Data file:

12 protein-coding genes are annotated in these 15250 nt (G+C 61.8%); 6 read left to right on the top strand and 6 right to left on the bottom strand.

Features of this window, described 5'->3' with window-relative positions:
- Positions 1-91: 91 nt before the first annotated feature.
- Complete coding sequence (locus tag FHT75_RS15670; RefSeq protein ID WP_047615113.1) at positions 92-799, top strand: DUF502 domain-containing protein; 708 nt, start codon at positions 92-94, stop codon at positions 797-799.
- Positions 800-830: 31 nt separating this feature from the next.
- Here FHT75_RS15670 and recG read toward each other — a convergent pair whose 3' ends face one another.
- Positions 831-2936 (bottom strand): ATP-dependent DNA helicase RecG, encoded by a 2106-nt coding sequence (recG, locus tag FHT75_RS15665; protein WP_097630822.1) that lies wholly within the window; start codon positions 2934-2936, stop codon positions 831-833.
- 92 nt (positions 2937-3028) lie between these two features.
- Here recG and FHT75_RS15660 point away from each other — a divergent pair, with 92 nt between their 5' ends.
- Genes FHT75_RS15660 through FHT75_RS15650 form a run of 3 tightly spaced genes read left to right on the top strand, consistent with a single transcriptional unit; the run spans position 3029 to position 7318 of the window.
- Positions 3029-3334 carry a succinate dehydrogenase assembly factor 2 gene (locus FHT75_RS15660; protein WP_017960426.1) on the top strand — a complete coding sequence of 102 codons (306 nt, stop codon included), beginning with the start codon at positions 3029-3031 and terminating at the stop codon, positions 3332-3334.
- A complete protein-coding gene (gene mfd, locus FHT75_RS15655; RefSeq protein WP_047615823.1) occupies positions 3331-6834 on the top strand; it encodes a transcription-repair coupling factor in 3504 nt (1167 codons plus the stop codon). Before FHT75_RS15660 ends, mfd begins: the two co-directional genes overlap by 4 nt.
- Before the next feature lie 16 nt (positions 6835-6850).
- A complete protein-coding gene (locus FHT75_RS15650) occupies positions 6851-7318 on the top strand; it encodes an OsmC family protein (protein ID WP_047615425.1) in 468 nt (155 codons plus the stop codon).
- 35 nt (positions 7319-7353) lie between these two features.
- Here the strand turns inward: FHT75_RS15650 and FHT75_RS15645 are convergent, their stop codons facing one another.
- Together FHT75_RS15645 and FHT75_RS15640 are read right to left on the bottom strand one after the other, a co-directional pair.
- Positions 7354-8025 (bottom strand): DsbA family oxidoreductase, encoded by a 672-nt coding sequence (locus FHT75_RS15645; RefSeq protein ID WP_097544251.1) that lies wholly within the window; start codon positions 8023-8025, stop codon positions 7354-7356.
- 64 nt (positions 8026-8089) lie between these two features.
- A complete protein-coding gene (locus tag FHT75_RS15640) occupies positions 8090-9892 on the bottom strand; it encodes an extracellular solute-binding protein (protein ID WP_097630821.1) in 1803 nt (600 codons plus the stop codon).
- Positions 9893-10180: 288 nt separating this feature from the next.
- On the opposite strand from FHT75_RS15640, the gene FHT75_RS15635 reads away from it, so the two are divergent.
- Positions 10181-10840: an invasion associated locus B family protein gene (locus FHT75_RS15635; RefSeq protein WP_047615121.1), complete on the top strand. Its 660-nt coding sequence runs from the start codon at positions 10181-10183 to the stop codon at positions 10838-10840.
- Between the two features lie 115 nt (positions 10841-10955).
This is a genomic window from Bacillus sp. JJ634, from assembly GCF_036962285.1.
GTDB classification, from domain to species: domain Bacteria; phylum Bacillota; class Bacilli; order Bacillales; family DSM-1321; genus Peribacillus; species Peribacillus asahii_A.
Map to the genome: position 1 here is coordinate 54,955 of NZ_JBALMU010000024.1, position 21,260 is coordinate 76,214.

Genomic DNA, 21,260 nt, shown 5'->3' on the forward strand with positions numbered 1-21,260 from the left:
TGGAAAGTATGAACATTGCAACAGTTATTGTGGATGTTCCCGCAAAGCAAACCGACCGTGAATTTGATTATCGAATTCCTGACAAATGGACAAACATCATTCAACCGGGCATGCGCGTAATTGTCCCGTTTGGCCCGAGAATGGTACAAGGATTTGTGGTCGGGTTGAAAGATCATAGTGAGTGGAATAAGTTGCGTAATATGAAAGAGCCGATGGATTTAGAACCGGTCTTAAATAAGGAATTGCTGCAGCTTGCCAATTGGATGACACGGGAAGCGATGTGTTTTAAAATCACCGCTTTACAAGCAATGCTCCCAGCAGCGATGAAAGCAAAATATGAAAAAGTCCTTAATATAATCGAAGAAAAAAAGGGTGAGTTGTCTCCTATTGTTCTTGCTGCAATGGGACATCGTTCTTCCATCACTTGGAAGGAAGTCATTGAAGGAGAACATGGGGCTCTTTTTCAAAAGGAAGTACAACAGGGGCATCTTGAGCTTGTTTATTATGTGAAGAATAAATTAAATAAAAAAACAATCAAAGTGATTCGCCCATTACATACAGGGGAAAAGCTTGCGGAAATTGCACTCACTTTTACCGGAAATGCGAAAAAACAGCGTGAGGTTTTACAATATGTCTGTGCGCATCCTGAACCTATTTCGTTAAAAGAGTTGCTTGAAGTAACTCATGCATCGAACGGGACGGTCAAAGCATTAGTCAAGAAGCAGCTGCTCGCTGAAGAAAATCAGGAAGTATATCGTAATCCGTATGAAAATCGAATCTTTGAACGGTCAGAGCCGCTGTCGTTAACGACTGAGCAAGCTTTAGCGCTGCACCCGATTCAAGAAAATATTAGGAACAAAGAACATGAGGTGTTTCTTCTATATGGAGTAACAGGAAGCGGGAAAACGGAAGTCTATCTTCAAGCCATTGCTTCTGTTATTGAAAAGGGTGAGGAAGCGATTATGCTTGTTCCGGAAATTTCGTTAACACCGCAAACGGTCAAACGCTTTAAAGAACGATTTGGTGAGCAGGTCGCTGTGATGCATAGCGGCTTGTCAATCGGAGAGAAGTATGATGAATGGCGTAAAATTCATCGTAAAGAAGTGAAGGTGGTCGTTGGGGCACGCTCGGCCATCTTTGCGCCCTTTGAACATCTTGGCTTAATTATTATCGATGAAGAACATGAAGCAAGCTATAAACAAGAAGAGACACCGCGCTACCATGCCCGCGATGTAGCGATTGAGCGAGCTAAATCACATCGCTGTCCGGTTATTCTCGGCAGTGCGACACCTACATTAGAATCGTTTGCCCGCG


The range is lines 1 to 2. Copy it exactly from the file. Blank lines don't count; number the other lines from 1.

12 protein-coding genes are annotated in these 15250 nt (G+C 61.8%); 6 read left to right on the top strand and 6 right to left on the bottom strand.

Features of this window, described 5'->3' with window-relative positions: